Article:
Millions of people around the globe have side gigs that they run on top of their everyday jobs. These hobbies or freelancing projects help them make a little extra money, build new skills and spend time on activities that are interesting, challenging and motivating. The side hustle is here to stay.
If you’re one of these people, it’s likely you’ve been dreaming about someday handing in your resignation at work and committing all your time and energy to your passions. Yet, you might have conditions been holding you back from making the leap, though – for instance, you could be worried about finances, not having enough resources or risking your career.
If this is the case, it’s important to be smart and proactive when building up your side hustle and transitioning over. Read on for some tips you can follow today, to help you make the jump from employee to full-time entrepreneur.
Learn as Much as You Can First
If you want to give yourself the best chance of success, learn as much as you can about being in business and about your particular industry your venture before you try to make the leap to full-time work.
It pays, for instance, to complete an AACSB online MBA, or other type of business degree, where you’ll be tutored on a variety of practical subjects. You can learn about and build skills in areas such as marketing, sales, customer service, finance, accounting, human resources and administration.
Also, join business associations, attend networking events, find a mentor and read books, blogs, magazines, reports, journals and the like to build up your level of knowledge. The more you know in advance, the easier it will be to move forward with your side hustle business in a smart way.
Research Extensively and Create a Plan
Next, research. Learn all you can about the industry you’re joining, as well as the competitors in it. Discover what other companies are currently offering clients, how they go about this and what kind of prices they charge. Investigate their sales, marketing and customer service processes, and think about what you could do differently to stand out.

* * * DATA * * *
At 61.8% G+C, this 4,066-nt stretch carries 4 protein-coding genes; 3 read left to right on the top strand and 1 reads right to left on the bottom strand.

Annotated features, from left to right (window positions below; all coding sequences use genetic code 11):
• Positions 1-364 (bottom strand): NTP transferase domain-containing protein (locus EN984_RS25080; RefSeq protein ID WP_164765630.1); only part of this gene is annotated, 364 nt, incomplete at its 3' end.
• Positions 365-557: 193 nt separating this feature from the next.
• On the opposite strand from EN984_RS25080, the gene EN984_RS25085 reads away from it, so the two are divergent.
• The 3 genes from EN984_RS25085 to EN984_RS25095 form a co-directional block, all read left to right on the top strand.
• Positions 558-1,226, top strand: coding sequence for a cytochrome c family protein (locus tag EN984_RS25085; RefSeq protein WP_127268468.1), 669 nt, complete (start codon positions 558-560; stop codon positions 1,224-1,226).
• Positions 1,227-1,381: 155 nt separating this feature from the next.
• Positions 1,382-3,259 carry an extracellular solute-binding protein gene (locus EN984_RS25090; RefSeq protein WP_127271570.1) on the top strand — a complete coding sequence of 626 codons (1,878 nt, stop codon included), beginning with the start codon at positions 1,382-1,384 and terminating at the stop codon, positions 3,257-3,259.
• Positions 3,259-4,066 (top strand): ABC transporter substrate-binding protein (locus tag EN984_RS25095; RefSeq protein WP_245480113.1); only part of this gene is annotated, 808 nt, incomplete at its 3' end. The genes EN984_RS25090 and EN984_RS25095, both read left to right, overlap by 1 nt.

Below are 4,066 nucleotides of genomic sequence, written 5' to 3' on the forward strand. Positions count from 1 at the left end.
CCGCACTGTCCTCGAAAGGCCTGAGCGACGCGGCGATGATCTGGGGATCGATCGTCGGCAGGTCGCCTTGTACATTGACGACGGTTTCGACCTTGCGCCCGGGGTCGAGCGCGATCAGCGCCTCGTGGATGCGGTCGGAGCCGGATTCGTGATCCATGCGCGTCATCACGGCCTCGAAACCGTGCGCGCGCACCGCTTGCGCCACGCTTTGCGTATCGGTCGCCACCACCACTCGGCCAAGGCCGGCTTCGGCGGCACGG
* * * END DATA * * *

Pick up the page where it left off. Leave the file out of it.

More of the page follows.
Research your target market, too. You must know exactly who you will be selling your wares to and how and where they shop. What are their habits, buying preferences, socioeconomic status, family setups, work lives, values, beliefs and dreams? By getting to know your ideal customer, you’ll see where they’re currently being underserved, so you can cater to a gap in the market. Be sure, though, that there’s a big enough customer base for your products or services and that people will be willing to spend the money on your offerings.
After you’ve researched, it’s time to put together a detailed plan of attack. Create a step-by-step strategy to follow, so you’ll stay on track and achieve goals. This business plan should include ideas on things like your customers, branding, sales avenues, marketing ideas, financial projections, and a SWOT (strengths, weaknesses, opportunities and threats) analysis.
Take Things Slowly
A lot of new entrepreneurs run into trouble because they rush into things. It is wiser to have a slow-yet-steady approach where you gradually take steps to make your dreams a reality, testing and measuring, as well as learning, along the way. Remember: not only does building a business take time, patience and commitment (in greater amounts than you can ever expect), but also money and energy – two things which you have finite reserves of. As such, by ensuring you don’t burn through these too quickly, you will be able to keep moving forward and won’t run out of cash or burn yourself out.
Be wary of trying to make things happen overnight because you’re keen to make your side hustle a full-time occupation. If you spend too much cash at the start on unnecessary things such as office space or expensive computers, for instance, you may feel like an entrepreneur, but you won’t be able to keep going as one for long. You must pace yourself, both in terms of your finances and your stamina.
It’s beneficial to test out your business idea early on to ensure it’s feasible. This will not only help you to see if there is enough demand but also to learn areas where you can improve your offerings or the way you deliver them. Then, as you go about building your business, keep testing and measuring along the way, continually making improvements. This tweaking may feel like you’re taking things too slowly, but it will make a big difference to your results and will actually enable you to achieve your dreams sooner.